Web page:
By Phyllis Smith
Every Information Professional I have met has their own, unique story of how they got started. There is no well-defined formula of education or experience required. There is no single accepted method of getting clients or to get the business started. All that is really required is a desire, a deep interest in information and a commitment to offer excellent services.
In my case, once I had my two sons, I found working full time and raising a family creating high stress levels I wanted to continue working, but would have liked to work part time. The idea of building my own business was put away while I worked toward a shorter work week in my then current position.
All at once the whole notion of a business became a real possibility. We had wanted to move closer to our families so our kids could grow up knowing their grandparents. My husband was offered an opportunity that made the move a reality, but it meant I had little choice but to leave my Library position, now of five years. It was not a trivial decision, but it was not difficult either. I started developing my business since I to work from home and maintain part-time hours until my kids were in school.
Fortunately for me, my employers were not happy to see me go and wanted to retain some connection with me and my skills. They became my primary source of business income which has made the transition so much easier. I'm sure those first few months would have been depressing and frustrating trying to get the business off the ground without their interest.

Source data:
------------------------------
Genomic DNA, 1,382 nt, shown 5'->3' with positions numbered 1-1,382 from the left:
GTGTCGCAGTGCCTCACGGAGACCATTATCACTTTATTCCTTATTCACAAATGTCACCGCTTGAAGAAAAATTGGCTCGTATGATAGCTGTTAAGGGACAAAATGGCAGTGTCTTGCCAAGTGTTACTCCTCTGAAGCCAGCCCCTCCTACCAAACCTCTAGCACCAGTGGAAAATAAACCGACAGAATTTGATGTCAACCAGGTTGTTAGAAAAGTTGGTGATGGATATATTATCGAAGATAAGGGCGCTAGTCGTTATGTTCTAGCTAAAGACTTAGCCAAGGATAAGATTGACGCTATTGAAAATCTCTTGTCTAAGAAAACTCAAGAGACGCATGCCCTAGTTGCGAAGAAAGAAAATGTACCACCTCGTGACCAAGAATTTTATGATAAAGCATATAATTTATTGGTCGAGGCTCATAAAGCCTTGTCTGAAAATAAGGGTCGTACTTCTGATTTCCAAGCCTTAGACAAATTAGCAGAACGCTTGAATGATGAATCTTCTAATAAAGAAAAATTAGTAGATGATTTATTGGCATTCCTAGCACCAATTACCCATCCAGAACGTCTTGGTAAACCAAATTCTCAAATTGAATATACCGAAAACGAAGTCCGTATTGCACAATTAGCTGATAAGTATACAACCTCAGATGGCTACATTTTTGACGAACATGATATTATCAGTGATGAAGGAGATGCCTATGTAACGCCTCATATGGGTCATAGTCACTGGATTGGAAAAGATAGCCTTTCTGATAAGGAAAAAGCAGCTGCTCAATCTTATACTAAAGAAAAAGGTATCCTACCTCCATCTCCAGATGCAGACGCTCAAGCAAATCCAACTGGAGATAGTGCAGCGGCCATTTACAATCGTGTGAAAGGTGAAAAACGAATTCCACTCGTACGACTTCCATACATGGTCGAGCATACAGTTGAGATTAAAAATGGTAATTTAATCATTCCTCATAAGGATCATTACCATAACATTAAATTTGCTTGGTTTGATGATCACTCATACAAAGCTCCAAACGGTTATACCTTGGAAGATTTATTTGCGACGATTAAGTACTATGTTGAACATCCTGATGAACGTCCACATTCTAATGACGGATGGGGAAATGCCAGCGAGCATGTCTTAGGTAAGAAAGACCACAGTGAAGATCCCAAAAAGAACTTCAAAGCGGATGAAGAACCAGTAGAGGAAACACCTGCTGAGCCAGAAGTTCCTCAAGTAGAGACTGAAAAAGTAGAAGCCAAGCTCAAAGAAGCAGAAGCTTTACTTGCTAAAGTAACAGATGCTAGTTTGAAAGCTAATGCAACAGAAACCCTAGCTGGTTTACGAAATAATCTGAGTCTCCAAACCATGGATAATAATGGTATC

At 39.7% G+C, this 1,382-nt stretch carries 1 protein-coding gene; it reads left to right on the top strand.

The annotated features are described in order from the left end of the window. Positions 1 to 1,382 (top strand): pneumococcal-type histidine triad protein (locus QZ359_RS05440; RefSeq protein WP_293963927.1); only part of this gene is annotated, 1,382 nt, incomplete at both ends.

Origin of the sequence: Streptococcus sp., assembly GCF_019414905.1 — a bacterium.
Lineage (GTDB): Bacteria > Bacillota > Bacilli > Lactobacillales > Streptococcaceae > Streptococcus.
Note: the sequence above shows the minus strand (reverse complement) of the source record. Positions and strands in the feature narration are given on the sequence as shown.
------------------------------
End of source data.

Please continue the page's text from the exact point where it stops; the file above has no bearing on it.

I have been asked on numerous occasions to provide information to people wanting to start their own information business. My main advice to them to hire themselves as their first client. Do the research, in other words. And be realistic about what you will be doing. The information profession is not one that will make you rich over night. Most of us do it for the love of what we do. Finding current, relevant data is more than being able to plug a word or two into a search engine. Qualified professionals constantly maintain their skills and stay up to date in the latest innovations in technology and information resources. They are more than just "Net Surfers"; They work with a wide variety of resources including those that are not found on the Internet. They work closely with their clients make more productive, more profitable use of their time.
I have a series of pages intended to answer some of the common questions and to provide resources to get the initial research off the ground:
In the Know
Research and Information Support Services